11 April 2018: Symcel – the company behind the revolutionary cell-based assay tool for real-time cell metabolism measurements, calScreener™ – has partnered with the Karolinska Institutet in a Horizon 2020 funded project. The collaboration will see Symcel’s calScreener™ technology evaluated as an improved method to test for combinations of antibiotics against extensively drug resistant bacteria in sepsis patients. Associate Professor Christian Giske, Chief Physician in Bacteriology at the Karolinska University Hospital, Sweden, and Chairman of EUCAST, the body which sets the guidelines for antimicrobial susceptibility testing, takes the helm as the project’s academic lead. Professor Giske is tasked with evaluating whether calScreener™ provides a reliable reference point for clinical microbiologists to determine whether an antibiotic is effective in killing multi-resistant bacteria.
“Early results from our initial tests on Symcel’s technology, carried out in our research laboratories, showed that calScreener™ has great promise for use in clinical laboratories and for addressing key challenges in antimicrobial susceptibility testing. Antimicrobial resistance is increasing rapidly and can cause infections that are extremely difficult to treat – sometimes not even a single antimicrobial has remaining activity against such pathogens. Customized diagnostics solutions with rapid and accurate quantitative measurements are essential, particularly ones that have the capability to test several antimicrobials simultaneously – accurately predicting the effects of combination therapy” commented Professor Giske.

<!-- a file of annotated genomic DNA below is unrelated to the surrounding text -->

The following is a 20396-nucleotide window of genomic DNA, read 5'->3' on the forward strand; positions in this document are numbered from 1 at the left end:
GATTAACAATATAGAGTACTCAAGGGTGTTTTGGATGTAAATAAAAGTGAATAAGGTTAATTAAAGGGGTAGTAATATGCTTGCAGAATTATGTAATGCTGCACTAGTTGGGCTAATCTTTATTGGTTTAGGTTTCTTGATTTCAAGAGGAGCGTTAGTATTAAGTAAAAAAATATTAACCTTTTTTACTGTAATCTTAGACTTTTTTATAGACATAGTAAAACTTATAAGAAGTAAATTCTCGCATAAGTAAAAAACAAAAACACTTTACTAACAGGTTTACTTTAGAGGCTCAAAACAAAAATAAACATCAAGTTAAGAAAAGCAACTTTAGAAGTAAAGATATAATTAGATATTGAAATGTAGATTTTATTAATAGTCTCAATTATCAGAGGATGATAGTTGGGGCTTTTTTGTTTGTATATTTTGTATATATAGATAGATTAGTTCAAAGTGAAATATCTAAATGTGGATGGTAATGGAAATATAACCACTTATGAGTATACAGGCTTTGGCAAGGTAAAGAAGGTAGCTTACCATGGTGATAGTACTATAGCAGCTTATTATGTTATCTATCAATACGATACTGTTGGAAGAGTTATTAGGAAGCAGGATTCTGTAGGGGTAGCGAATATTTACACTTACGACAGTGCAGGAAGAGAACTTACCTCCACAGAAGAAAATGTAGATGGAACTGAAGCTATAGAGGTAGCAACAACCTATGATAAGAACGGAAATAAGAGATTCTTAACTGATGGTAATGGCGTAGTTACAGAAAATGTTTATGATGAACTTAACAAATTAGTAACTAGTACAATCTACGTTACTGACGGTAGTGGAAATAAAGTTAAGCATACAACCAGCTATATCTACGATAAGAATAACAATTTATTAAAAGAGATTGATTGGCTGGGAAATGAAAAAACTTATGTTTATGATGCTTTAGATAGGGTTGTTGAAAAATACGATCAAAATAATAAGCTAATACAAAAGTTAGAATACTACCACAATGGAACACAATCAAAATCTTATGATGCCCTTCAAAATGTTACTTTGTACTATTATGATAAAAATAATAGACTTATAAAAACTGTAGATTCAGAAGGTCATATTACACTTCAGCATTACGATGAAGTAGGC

The calScreener™ method is well positioned for combination testing due to its total metabolic response in real-time, very high sensitivity and no limit to the number of antimicrobials that the technology can test at once. Combination therapies have emerged as a major new drug development strategy for combating antimicrobial resistance – treating infections with sets of drugs rather than individual ones. This growing trend has been fuelled by the increasing prevalence of infections caused by multi-drug resistant bacteria and exacerbated by the shortage of novel classes of antibiotics entering the clinic.
The project involves a Symcel led consortium spanning 28 months – also comprising Hospital Universitario Ramón y Cajal, Careggi University Hospital, Erasmus MC, Rigshospitalet and IHE, as well as the Karolinska Institutet, and focused on specific geographies with large resistant problems such as Italy and Spain.